5 Signs Your Client is About to Fire You – by S.E. Batt

5 Signs Your Client is About to Fire You – by S.E. Batt

During your freelance career, you’ll discover that it’s just as easy to lose a client as it is to find one. This is why it’s important to always keep an eye out for new opportunities, even if you have plenty of clients already. If your schedule is all filled up, simply keeping your finger on the pulse of the market will keep you prepared for when the worst happens.

There are ways you can detect when a gig is going south. When you sense that things are going awry, you can then send freelance job applications out to prevent a loss of income. Here are five ways clients can leave you, and how to detect it in advance.

The client’s life gets too hectic
Life has a way of throwing a wrench in the works and sometimes your client gets caught up in the worst of it. I’ve personally had a client whose health deteriorated to the point where he could no longer manage freelance queries, and had to shut down the site entirely.

If you notice your client is finding it harder and harder to get back to you on pitches or drafts submissions, there may be something going on in the background. It may just be a temporary hiccup or it could be something more serious. If you’re worried about the future with your client, use the gaps between replies to chase up old and new clients.

The client buys too much content up-front
In this example, a client originally falls in love with the work output they can achieve with freelancers. As the work piles in, and the posts get published, the client slowly realizes that perhaps they’ve bitten off more than they can chew. I recently had a client put their entire freelance team on hiatus simply because they had far too much work waiting in the queue to be published!

Keep an eye out on how fast your work goes from acceptance to publication. If you notice that your articles start taking weeks or months to be published, yet the rate the site is publishing content remains the same, your client may be suffering from an inundation of articles. See if you can find other work while they churn through all their content.

The client starts having financial problems
A client will find it hard to maintain a relationship with freelancers if they’re struggling to keep the roof over their own heads. If you notice a client is trying to get more for less, delays payments for seemingly no reason, or even ‘forgets’ payments altogether, you may need to jump ship before it sinks. A client who skimps on paying quickly and honestly for work performed is not worth your time. If a client owes you for past work, agreeing to do more work for even later payment is always a bad idea. You may not get paid at all.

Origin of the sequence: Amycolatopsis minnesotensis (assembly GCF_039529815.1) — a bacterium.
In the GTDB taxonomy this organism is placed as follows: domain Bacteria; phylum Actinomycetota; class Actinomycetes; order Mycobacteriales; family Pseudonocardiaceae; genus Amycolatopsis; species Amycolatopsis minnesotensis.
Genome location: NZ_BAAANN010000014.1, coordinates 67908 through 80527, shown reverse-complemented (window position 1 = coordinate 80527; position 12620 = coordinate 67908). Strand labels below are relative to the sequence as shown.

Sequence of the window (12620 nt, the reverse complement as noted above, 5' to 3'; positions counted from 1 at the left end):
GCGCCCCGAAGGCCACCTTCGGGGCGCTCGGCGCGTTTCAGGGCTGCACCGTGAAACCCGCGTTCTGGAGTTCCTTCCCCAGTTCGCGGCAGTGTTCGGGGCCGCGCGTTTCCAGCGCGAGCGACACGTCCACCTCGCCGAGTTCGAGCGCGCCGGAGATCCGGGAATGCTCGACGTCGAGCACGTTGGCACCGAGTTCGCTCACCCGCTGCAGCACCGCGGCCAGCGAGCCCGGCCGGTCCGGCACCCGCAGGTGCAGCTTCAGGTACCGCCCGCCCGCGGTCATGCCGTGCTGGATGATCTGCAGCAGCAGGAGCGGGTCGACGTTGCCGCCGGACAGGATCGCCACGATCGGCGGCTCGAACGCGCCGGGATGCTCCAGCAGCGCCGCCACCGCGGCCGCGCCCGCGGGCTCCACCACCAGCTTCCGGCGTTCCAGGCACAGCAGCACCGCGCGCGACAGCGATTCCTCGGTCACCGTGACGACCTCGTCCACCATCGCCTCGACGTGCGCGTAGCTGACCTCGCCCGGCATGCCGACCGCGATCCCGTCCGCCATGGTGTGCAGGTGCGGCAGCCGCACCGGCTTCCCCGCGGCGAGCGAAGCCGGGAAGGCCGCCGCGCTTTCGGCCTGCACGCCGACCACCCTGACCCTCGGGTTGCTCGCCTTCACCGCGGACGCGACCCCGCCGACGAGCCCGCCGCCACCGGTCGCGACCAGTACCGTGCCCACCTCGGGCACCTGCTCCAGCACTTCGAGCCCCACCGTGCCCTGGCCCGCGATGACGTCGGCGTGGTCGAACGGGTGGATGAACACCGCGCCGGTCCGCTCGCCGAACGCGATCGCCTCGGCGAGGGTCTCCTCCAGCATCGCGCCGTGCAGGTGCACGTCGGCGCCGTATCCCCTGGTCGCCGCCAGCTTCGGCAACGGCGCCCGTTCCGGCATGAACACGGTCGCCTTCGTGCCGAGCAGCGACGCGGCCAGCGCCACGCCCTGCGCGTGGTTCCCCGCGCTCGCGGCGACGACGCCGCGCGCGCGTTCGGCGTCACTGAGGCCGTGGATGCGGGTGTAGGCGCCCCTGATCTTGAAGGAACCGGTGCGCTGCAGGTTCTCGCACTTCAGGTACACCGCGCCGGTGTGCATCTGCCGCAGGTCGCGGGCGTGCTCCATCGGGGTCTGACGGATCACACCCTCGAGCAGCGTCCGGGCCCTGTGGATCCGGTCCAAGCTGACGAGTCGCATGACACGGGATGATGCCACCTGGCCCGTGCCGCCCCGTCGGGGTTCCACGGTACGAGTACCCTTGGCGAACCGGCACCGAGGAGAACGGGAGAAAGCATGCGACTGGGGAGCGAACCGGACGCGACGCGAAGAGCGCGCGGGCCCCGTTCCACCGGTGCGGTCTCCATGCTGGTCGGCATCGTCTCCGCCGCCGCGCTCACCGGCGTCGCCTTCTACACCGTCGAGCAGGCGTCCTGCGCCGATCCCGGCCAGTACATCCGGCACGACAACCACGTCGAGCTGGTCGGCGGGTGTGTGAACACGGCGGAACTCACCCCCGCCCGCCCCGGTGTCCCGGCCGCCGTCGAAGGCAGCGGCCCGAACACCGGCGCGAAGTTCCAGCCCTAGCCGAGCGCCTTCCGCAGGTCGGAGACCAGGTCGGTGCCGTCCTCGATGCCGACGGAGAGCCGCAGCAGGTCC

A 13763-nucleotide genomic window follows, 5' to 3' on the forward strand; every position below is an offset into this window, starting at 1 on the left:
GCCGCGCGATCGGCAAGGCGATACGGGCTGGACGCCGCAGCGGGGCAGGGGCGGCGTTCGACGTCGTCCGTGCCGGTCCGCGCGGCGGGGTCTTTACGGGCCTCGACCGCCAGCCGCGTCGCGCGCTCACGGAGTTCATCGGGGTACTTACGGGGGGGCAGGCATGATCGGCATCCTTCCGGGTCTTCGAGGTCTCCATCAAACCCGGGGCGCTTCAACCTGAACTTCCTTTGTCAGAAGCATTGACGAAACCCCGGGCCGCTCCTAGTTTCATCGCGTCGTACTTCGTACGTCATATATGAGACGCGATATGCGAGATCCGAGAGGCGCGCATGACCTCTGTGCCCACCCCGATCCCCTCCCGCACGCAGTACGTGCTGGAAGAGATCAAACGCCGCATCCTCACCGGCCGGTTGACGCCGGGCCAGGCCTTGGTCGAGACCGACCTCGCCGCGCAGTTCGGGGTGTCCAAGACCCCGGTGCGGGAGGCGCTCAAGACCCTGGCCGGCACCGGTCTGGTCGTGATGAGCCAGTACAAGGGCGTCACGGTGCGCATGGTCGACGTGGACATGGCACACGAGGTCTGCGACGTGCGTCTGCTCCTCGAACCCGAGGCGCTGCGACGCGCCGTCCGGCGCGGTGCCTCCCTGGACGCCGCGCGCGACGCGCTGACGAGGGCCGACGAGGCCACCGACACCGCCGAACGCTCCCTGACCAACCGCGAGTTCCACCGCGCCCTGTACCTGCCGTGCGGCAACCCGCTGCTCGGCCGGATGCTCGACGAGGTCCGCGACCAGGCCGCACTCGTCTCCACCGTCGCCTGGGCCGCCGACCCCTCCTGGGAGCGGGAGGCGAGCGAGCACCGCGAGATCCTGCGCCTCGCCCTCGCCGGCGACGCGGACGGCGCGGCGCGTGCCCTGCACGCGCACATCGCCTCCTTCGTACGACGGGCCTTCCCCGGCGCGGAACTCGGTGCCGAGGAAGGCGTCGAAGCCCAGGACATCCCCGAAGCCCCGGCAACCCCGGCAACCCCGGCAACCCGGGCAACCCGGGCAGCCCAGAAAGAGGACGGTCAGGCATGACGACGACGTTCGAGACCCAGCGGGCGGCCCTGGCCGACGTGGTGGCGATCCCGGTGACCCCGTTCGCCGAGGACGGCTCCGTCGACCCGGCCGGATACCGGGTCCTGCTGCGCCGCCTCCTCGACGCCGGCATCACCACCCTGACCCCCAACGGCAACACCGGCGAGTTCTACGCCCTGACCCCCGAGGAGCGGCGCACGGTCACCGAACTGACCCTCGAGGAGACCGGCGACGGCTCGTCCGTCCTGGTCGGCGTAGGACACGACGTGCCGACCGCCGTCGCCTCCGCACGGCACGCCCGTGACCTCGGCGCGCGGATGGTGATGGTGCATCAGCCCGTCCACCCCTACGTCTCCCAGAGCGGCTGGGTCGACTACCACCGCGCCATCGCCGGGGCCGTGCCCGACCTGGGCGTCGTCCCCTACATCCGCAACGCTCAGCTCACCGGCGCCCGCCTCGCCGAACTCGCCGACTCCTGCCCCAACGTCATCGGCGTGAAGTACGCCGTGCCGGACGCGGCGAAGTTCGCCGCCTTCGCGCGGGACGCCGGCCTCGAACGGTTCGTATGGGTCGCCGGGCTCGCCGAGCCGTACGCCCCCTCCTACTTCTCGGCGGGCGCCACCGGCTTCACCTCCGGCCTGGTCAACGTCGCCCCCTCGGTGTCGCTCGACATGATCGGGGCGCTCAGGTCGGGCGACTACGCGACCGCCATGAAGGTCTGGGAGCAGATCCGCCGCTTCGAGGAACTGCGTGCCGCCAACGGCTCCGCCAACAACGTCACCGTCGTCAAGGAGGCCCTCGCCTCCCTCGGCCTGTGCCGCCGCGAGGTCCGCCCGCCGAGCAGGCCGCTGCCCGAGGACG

The client becomes despondent about the work/project
Sometimes a client has grand ideas of where they will take their project but, as the months go by, and the results don’t meet their grand expectations, the client becomes more and more despondent about the future of their work. Eventually, they’ll close down the site after losing interest in the project.

Hopefully your client will continue to be enthusiastic about their project, and will relay that energy to you as their writer. If you notice that they don’t really seem to care for the direction or health of the site, it may be a sign that things aren’t turning out as glamorous as the client first hoped. Go on the hunt for a client who has more confidence in the work they do!

The client becomes despondent about the writer
The most deflating cause of a lost client is when you are the problem! Sometimes, a client doesn’t feel right about you personally and, other times, they may be reconsidering their stance on freelance work. I was once terminated by a client who decided that freelancers were no longer for them, and wanted to move everything in-house.

Keep an eye out for any criticisms the client may have about your style or anything else, and try to rectify them ASAP. If they have to keep prodding you for work, or changes to your work, they may lose their patience, and turn to someone else. Likewise, if the client seems very aloof about you and the work you do, they just may not be ‘feeling it’ anymore.

Freelance writing can be quite turbulent and career-changing decisions can be made within the space of a day. You don’t need to be caught unawares every time. However, by keeping tabs on how your client is acting, you can get a feel for when a gig is turning south. Don’t wait for the termination email to come in; start looking for a new gig right away!

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S.E. Batt is a freelance writer and author. He enjoys a good keyboard, cats, and tea, even though the three of them never blend well together.







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One Response to "5 Signs Your Client is About to Fire You – by S.E. Batt"

  1. Tatiana Claudy  May 19, 2019 at 12:18 am

    Thank you so much for this informative article!